EXCLUSIVE: Paramount Pictures has acquired the Peter Guralnick book Sam Phillips: The Man Who Invented Rock ‘N’ Roll. The film will be developed by Appian Way’s Leonardo DiCaprio and Jennifer Davisson for DiCaprio to play the title character, the pioneering music producer who from the tiny Memphis-based Sun Studio helped make stars of artists as diverse as Elvis Presley, Ike Turner, Howlin’ Wolf, Jerry Lee Lewis, Johnny Cash and Carl Perkins, a force for integration in the 1950s who changed music forever.
DiCaprio and Davisson will be among an array of producers that will include Mick Jagger, Victoria Pearman, Steve Bing, Ian Montone, Rick Yorn and Guralnick, whose book was published by Little Brown in 2015 and who previously authored the definitive Presley books Last Train To Memphis and Careless Love.
Jagger most recently was executive producer of HBO’s Vinyl, the high-profile, big-budget series that was canceled after one season. The iconic rocker was invaluable in forming that series though and is looked to be a similar asset to the story of Phillips’ iconic Sun Studio.
They will move quickly to set a writer and filmmaker, and this becomes just the latest high-profile project bought by Paramount for Appian Way since the production company signed a first-look with the studio. It’s the second big book this week, after Paramount acquired the Beth Macy book Truevine: Two Brothers, A Kidnapping, And A Mother’s Quest; A True Story Of The Jim Crow South, also as a potential star vehicle for DiCaprio, who hasn’t chosen a next project after winning Best Actor for The Revenant.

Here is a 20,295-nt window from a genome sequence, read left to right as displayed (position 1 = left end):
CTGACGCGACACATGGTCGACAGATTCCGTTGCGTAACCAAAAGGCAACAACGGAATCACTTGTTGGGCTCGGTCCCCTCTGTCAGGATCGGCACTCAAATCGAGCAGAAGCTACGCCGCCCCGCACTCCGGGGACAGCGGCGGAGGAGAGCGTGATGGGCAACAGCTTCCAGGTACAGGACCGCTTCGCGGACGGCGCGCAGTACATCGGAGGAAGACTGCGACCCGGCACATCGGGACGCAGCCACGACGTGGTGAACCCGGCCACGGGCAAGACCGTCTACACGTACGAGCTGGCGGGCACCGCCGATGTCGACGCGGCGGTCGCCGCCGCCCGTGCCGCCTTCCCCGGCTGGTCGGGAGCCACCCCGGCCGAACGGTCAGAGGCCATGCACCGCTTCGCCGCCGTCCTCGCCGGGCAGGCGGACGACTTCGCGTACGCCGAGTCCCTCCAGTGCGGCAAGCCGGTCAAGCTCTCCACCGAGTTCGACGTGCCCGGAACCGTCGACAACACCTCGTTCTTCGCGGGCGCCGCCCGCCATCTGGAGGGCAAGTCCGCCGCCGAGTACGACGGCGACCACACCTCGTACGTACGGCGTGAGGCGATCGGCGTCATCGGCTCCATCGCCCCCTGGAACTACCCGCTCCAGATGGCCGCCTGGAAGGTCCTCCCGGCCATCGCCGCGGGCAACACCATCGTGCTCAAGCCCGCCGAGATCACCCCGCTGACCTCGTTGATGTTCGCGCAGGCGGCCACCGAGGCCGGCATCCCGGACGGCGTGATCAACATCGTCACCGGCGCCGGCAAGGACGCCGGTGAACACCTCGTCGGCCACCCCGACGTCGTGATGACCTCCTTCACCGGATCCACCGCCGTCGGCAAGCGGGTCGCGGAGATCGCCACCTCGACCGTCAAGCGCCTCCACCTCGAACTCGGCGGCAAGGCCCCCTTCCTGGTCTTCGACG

Appian Way has always been bookish, and has another book-to-film adaptation that could be on DiCaprio’s dance card shortly: a Martin Scorsese-directed adaptation of the Erik Larson book The Devil In The White City: Murder, Magic And Madness At The Fair That Changed America, which Billy Ray has scripted about the true story of a serial killer who was the 19th century equivalent of Hannibal Lecter. Dr. HH Holmes constructed a slaughterhouse called The World’s Fair Hotel and killed 27 to 200 people while the city of Chicago was enthralled with hosting the World’s Fair of 1893.
The first book acquired for Appian under the Paramount deal was The Corporation: An Epic Story Of The Cuban American Underworld which has Benicio Del Toro attached to star. Appian and Paramount are separately percolating an adaptation of the Kayla Olson novel Sandcastle Empire, about an apocalyptic future with a society on the brink of collapse from climate change; a yet-untitled film based on a book proposal by New York Times journalist Jack Ewing about the recent Volkswagen diesel emissions scandal; and a limited television series based on A. Scott Berg’s Pulitzer-winning biography of Charles Lindbergh. It also recently acquired rights to the 1990s comic series Captain Planet.
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